A technique for descending twisty roads on a bicycle, typically involving a combination of braking and leaning.
Example usage: I used an over under technique to get down the hill quickly and safely.
Most used in: Mountain biking and cyclocross.
Most used by: Experienced cyclists who need to control their speed when descending hills.
Comedy Value: 4/10
What is Over Under in Cycling?
Over under is a cycling term used to describe the act of riding your bicycle on alternating sides of the road. This practice is done to take advantage of the wind direction, allowing the cyclist to ride with less resistance. The practice is also known as “crosswind” riding.
When riding with the wind, the cyclist will switch sides of the road to ensure that the wind is always blowing at their back. This technique is especially useful when riding in a group, as the cyclers can take turns leading and drafting off the other. This increases overall speed and efficiency.
Over under cycling has become increasingly popular in recent years, with more than two-thirds of cyclists using this technique. This is due to the fact that it can be used in any wind direction and can provide up to a 10% increase in speed. In addition, it reduces fatigue and makes for a more enjoyable ride.
Over under cycling is an important technique to understand if you want to become a faster, more efficient cyclist. With practice, you can take advantage of the wind direction and increase your speed while decreasing fatigue. So, the next time you’re cycling, try out the over under technique and see how it can help you become a better cyclist!.
The Origin of the Term 'Over Under' in Cycling
The term 'over under' in the context of cycling refers to the relationship between the cyclist's cadence and the gear ratio when pedaling. The gear ratio is the ratio of the number of teeth on the chainring to the number of teeth on the rear cog. This relationship has been used by cyclists since the early 1900s and is thought to have originated in Europe.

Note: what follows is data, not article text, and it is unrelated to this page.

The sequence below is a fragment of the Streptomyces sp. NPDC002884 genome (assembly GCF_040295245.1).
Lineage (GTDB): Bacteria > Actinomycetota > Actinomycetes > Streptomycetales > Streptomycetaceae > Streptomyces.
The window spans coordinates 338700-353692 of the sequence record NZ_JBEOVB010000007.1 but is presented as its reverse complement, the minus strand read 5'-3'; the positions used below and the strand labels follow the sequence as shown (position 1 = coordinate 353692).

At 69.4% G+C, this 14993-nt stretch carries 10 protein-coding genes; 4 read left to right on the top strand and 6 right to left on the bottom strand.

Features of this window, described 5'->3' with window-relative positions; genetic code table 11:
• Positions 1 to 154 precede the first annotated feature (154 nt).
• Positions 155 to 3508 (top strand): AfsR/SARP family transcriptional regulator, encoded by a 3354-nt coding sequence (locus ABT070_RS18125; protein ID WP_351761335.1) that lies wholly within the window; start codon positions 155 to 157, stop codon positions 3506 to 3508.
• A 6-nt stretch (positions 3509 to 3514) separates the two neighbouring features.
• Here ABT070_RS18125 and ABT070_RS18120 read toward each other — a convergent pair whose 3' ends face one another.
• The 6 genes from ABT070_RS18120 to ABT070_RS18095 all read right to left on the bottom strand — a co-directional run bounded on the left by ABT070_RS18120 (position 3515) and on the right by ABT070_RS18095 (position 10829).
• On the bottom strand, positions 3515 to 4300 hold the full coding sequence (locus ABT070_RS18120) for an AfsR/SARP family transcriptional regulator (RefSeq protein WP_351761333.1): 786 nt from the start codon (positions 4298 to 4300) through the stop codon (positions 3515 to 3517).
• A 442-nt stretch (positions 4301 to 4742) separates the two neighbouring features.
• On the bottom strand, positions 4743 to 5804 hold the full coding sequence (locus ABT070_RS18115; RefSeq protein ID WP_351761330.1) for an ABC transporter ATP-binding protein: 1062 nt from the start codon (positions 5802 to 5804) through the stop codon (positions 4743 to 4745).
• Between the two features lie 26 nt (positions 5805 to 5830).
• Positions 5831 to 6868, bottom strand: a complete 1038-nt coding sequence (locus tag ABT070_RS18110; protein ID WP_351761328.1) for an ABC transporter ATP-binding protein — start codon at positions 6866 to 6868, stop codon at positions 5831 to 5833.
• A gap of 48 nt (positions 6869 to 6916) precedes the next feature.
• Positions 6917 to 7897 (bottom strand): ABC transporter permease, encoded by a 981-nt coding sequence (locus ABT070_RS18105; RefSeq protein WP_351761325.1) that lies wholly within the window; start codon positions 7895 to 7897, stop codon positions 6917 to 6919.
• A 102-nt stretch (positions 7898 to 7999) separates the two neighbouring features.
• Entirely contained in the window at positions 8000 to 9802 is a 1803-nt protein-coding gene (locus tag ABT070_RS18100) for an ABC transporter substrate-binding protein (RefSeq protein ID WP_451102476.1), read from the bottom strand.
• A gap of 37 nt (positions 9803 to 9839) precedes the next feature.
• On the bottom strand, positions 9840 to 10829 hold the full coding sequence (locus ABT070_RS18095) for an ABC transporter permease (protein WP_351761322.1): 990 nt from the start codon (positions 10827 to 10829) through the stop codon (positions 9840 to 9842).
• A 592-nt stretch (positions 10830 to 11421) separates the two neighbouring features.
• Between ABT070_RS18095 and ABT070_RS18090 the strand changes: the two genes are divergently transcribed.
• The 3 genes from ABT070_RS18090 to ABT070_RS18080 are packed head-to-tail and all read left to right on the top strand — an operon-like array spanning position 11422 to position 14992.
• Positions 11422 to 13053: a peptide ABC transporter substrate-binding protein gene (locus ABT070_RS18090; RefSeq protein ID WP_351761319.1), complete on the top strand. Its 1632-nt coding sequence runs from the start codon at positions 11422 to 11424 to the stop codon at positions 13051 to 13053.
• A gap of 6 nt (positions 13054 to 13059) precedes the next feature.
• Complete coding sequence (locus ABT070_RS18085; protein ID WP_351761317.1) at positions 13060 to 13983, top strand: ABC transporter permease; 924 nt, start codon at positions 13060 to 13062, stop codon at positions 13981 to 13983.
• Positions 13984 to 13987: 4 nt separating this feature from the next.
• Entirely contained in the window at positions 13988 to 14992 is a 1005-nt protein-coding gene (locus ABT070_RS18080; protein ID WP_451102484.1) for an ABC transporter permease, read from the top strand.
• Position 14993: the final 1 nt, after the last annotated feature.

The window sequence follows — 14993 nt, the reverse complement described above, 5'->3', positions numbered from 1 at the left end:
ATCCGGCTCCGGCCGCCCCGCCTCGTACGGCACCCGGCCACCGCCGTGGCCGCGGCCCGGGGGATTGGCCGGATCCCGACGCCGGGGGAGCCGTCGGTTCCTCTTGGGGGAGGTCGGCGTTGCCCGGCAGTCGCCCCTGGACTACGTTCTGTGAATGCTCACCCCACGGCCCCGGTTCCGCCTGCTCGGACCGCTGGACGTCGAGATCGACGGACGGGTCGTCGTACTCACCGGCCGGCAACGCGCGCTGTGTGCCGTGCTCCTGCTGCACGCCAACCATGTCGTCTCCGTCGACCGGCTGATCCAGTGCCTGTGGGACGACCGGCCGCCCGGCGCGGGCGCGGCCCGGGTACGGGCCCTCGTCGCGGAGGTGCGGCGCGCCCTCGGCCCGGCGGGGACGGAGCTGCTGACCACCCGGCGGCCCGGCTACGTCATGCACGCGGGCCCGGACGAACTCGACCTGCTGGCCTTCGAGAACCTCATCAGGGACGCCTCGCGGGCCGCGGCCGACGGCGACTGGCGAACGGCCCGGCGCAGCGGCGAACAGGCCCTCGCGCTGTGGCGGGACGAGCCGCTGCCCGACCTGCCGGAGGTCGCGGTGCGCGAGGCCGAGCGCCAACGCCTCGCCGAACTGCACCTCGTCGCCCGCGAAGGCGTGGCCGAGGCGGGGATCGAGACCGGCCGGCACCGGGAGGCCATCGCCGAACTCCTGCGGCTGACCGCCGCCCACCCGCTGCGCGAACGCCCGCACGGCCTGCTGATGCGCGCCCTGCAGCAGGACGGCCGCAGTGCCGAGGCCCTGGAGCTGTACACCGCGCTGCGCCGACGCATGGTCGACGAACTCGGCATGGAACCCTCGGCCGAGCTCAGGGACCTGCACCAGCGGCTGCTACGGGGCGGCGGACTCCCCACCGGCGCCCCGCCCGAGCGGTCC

The term 'over under' was first used in the 1930s to describe the relationship between a cyclist's cadence and the gear ratio. The term was used to describe the feeling of the cyclist pushing down hard on the pedals and then lightly pulling up on them as they pedaled. This type of pedaling technique is still used today and is often referred to as the 'over under' style.
The phrase is also used to describe the relationship between the cyclist's gear ratio and the terrain they are riding on. When riding on flat terrain, a lower gear ratio is often used, while a higher gear ratio is used when riding on hills or mountains. This helps the cyclist maintain a consistent cadence and is often referred to as the 'over under' technique.
The term 'over under' has become a common phrase in cycling and is used to describe the relationship between a cyclist's cadence and the gear ratio. It is thought to have originated in Europe in the 1930s and is still used today.